The trial also saw evidence of attempts by the whaling industry and authorities to cover the scandal revealed by Sato and Suzuki up:

    • The whistleblower testified police had asked him to declare in his statement that he had not personally participated in embezzlement – even though he had admitted to his own past involvement.
    • Witness C, one of the crewmembers thought to be at the heart of the embezzlement scandal, testified he had never been questioned by Kyodo Senpaku as part of their supposedly comprehensive internal investigation.
    • The branch manager of the courier company testified he had been interviewed by state and security police as many as 20 times about the interception of the box by Sato and Suzuki – but he had not been interviewed once about any knowledge of transports of embezzled whale meat.
    • The DNA evidence showing A was lying was available to prosecutors even before Sato and Suzuki’s arrest, yet was not made available to the defence until the end of the trial.
    • The prosecution refused to disclose large, apparently key portions of statements made to police by crewmembers, claiming they contained only ‘personal information’.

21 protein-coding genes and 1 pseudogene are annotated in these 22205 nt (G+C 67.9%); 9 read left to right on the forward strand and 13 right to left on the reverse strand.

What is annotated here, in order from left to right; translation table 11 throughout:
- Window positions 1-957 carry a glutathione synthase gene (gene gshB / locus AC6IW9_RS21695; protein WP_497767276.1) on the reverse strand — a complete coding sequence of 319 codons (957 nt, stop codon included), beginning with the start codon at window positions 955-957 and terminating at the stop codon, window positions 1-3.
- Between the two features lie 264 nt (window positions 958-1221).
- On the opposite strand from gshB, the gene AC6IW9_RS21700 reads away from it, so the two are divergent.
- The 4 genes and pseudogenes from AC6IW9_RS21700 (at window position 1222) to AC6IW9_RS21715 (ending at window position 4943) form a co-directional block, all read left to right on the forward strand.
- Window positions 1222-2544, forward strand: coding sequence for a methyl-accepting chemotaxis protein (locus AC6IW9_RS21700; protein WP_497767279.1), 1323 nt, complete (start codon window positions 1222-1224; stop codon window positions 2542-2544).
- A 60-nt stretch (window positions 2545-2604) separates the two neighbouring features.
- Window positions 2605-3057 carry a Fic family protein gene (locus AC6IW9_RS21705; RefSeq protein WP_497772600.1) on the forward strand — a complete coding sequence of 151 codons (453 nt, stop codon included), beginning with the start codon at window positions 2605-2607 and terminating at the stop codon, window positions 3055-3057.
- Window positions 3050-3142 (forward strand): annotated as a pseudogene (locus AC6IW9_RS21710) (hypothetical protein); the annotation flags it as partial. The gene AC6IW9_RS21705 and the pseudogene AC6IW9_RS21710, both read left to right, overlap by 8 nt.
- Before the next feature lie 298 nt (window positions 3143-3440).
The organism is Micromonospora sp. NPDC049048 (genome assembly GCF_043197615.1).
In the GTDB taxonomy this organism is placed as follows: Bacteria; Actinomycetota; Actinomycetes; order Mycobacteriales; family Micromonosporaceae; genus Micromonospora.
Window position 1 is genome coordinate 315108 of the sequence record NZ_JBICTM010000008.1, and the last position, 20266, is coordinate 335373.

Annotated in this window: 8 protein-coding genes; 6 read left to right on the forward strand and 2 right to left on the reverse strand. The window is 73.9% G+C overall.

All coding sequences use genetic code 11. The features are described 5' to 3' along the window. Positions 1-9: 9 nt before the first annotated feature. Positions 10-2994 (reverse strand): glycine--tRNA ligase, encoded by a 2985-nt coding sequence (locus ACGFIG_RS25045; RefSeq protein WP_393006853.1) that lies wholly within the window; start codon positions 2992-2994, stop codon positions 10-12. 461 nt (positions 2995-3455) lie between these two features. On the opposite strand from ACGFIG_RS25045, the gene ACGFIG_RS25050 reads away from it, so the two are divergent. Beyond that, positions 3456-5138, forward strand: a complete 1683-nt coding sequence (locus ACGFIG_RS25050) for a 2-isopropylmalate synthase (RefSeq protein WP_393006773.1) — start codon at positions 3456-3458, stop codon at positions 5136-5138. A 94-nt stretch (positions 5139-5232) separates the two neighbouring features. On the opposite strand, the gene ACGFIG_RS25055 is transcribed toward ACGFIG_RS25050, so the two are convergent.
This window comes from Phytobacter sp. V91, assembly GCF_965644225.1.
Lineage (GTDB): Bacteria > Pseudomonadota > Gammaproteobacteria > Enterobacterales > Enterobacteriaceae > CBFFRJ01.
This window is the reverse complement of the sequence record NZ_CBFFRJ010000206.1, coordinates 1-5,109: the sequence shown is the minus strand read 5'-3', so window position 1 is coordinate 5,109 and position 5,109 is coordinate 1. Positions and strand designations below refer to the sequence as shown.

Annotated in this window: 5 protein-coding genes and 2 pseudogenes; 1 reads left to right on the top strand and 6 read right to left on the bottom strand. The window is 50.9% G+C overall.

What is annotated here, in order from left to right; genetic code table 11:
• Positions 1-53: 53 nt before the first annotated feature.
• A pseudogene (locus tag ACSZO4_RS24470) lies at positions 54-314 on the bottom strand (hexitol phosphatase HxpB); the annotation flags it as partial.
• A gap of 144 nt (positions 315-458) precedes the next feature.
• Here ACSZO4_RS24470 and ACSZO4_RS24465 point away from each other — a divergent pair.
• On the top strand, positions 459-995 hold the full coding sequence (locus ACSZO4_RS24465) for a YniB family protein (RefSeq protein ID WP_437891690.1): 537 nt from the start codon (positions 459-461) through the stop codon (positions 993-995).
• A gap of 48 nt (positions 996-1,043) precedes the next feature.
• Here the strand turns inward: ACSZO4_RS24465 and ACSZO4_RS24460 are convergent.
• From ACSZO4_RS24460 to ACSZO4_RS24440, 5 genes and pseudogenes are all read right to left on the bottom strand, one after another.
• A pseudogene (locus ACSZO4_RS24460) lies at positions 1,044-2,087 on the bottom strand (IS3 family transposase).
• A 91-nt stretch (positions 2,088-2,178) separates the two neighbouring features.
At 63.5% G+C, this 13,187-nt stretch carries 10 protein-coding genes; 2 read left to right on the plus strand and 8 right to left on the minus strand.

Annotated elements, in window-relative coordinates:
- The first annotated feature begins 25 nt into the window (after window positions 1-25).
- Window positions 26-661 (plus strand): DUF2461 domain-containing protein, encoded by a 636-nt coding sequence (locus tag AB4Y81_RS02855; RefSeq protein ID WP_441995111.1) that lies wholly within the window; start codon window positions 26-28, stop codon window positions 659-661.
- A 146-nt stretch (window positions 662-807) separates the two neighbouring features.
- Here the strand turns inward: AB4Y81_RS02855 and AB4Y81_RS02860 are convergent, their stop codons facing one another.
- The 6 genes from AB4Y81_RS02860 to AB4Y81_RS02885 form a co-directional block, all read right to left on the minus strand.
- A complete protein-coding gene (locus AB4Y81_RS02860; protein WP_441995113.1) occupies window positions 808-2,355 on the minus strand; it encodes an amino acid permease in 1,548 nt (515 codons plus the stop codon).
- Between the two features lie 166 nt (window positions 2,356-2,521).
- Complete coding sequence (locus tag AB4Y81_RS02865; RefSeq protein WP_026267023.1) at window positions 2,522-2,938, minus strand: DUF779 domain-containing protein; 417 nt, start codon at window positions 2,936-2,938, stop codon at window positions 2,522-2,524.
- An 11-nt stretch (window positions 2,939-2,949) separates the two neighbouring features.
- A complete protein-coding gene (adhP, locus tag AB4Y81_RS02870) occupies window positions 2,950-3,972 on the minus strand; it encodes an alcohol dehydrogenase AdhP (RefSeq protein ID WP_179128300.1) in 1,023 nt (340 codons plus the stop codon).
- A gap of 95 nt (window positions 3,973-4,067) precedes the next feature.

Finally, the trial heard expert evidence from professor Dirk Voorhoof of Ghent and Copenhagen Universities, who testified that:

    • The investigation undertaken by Sato and Suzuki fits within the public watchdog role of NGOs, which enjoys protection under international law
    • If the defendants are given a custodial sentence, this would violate their freedom of expression as guaranteed in Article 19 of the International Covenant on Civil and Political Rights, a UN treaty which prevails over Japan’s criminal code. In light of the opinion of the UN Working Group on Arbitrary Detention, which considered the 26-day detention of Sato and Suzuki a violation of their rights and politically motivated, only an acquittal or at most a ‘slap on the wrist’ such as a minor fine would be appropriate.